Happy Thanksgiving from Momma D and the rest of the Noble family. I hope you are taking this time to make some sweet and lasting memories with the ones you call your own. I know I am.
Friday, November 21, 2014
When Elizabeth was a teenager, one of the jobs she had was that of a checker at a local grocery store. Naturally she met all kinds of people as they came through her line. Some were nice, some were not so nice.Shortly before Thanksgiving one year, she had the displeasure of having to deal with one of the not-so-nice customers; a grouchy middle-aged man who not-so-gently dropped a frozen turkey onto Elizabeth’s hand; breaking her finger.
By the time she got home her finger was swollen and every shade of blue and purple you can imagine and was causing her a great deal of pain.Naturally John and I were concerned and upset that someone had purposefully hurt Elizabeth, but it was big brother Zach who was ready to come to his sister’s defense. When Elizabeth revealed the man was a regular customer at the store (and always grouchy), Zach suggested that he and John have a little talk with him about how to treat people—especially Elizabeth. John quickly closed that idea down for obvious reasons, even though it was sweet to see his concern for his sister.
Aw, isn’t that sweet! Isn’t it nice to see a family being so loving and protective of each other?I have a confession to make. My family is NOT perfect. We don’t always treat each other with that kind of love and concern. Sometimes we argue, hurt each other’s feelings, say or do things we would never say or do to our friends and take each other for granted. But when all is said and done we are still family.
We are a family who loves one another and who is there for one another in good times and bad. We laugh at and with each other, we cry together, play together, work together, pray together, eat together, raise children together and know that nothing can ever change the fact that we are forever bound together by blood and love…whether we like it or not. JSo while we are far from perfect, we are what could easily be described as an organism; a bunch of ‘cell’s’ interdependent on one another. Without any one of us we would not be complete. For this I am thankful—especially since so many families today seem more like organizations—groups of people working separately toward the same goal of health, wealth and happiness.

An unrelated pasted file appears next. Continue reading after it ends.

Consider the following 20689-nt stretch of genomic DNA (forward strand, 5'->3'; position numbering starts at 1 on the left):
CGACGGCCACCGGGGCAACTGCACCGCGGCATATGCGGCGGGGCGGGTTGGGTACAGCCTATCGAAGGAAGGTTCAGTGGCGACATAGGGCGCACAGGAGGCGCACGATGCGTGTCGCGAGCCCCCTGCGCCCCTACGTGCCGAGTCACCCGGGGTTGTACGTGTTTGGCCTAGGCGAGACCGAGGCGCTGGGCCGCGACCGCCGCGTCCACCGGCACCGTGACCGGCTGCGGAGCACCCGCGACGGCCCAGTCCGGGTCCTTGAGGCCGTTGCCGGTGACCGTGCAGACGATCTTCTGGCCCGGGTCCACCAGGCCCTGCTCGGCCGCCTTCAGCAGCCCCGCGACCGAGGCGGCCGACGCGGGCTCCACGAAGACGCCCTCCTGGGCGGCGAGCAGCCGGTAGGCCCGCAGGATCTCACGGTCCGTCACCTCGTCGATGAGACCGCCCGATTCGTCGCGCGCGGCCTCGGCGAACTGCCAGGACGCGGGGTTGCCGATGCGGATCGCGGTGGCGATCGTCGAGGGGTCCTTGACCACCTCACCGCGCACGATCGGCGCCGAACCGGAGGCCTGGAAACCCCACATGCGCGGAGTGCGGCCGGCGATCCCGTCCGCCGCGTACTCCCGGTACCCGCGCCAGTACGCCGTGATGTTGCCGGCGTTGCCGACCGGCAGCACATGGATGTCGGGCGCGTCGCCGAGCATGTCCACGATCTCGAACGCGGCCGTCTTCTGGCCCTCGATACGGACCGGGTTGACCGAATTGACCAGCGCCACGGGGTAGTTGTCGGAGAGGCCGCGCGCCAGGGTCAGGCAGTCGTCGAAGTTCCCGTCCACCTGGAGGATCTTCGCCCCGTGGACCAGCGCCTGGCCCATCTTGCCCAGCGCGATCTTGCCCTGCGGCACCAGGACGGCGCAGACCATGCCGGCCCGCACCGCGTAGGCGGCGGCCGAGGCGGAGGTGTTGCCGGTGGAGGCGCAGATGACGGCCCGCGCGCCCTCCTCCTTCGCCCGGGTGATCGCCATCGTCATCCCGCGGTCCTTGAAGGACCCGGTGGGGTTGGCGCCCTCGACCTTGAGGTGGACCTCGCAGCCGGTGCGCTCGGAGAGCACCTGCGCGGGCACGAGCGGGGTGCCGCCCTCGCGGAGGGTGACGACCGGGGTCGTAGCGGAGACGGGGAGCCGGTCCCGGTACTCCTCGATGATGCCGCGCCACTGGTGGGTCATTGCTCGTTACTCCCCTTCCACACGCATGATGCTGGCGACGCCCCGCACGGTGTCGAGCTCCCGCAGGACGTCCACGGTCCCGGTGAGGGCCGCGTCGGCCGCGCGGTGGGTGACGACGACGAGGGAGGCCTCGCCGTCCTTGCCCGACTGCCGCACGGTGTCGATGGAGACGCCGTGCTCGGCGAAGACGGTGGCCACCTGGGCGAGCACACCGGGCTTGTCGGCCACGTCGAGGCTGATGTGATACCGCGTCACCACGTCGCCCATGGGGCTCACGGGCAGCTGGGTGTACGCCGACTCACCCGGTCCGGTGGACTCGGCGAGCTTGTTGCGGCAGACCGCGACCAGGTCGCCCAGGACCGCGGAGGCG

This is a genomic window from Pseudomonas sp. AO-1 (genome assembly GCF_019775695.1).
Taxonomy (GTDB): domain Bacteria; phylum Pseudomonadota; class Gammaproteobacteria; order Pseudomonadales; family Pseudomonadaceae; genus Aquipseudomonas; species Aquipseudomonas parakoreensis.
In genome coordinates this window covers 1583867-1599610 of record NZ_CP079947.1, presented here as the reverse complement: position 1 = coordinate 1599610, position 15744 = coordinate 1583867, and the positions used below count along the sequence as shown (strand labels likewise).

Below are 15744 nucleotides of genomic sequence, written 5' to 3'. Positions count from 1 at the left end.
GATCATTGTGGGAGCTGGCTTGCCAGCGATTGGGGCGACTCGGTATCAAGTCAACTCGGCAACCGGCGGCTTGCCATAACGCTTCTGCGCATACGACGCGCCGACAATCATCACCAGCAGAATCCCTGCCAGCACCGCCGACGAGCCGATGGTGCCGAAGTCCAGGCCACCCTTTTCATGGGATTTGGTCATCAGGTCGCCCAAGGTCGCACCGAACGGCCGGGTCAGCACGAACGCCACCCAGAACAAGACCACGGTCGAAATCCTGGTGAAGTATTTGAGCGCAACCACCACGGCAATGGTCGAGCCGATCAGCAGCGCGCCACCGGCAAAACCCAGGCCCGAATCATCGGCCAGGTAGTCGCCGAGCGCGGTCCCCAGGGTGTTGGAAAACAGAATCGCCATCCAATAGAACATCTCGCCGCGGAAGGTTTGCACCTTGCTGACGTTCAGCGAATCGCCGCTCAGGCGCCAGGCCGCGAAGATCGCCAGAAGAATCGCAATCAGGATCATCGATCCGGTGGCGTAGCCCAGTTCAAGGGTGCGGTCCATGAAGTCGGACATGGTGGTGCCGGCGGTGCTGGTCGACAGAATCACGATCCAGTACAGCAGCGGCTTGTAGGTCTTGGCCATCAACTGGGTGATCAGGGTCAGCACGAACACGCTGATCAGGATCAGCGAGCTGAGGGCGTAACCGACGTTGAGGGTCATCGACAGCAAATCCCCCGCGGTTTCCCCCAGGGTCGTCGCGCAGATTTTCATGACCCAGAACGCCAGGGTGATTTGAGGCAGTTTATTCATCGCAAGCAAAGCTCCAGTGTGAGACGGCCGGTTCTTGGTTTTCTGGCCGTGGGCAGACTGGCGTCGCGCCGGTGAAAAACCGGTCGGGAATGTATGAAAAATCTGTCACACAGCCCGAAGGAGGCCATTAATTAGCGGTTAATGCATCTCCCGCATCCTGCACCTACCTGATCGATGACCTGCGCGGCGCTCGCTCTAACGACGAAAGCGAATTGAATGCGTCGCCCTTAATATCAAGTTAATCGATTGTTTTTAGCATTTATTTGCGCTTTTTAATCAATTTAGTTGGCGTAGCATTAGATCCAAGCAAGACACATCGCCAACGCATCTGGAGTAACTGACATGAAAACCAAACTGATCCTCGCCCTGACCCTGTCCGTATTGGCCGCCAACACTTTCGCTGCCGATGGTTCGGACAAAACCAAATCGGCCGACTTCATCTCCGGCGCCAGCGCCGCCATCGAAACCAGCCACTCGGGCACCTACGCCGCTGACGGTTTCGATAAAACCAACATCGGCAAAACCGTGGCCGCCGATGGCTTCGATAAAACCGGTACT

I’d rather be an intricate part of an organism instead of a member of an organization any day. How about you?
Thursday, November 13, 2014
If you spend any time at all around children, you know they can be incredibly sweet and incredibly mean in the time it takes for the heart to beat another beat. They don’t always mean to be mean. Sometimes it just happens. You know what I’m talking about—one toddler takes another toddler’s toy and within seconds you have an all-out toy room brawl on your hands. Or when someone makes fun of your second-grader’s haircut they strike back out of the need to mask their hurt and humiliation.
There comes a time, however, when these outbursts of meanness are no longer reflexes or ‘innocent’ acts of self-preservation. There comes a time when children mistreat others because they want to…because it gives them a sense of power…because they think it is okay to make fun of someone else…because they can. But parents, hear me loud and clear when I say it is NEVER EVER okay for your child to make fun of someone and it is your job as a parent to teach and reinforce this essential life-lesson.
I’ve said it before and I’ll say it again—I’m far from being the perfect parent, but this is one of the things I know I got right. All four of my children demonstrated this on numerous occasions, but one of the most vivid recollections of this comes from my son, Zach.
Zach was a runner—both track and cross country. No, Zach was a really good runner. He broke school records and was awarded numerous gold, silver and bronze medals to ‘prove’ his skill. Had they awarded medals for good sportsmanship and teamwork, too, Zach would have earned gold in those ‘events’, too. You see, there was a boy on Zach’s track and cross country teams who was looked at as strange…odd…nerdy…or whatever similar word you would like to insert there. He was the kid no one sat with at lunch, the one who got his books knocked out of his hands and all those ridiculous, mean-spirited high school shows of immaturity. On top of that, this boy consistently finished last. Dead last. But each and every time this boy came across the finish line, he did so with Zach cheering him on; clapping, encouraging and saying, “Way to finish, “Forrest””.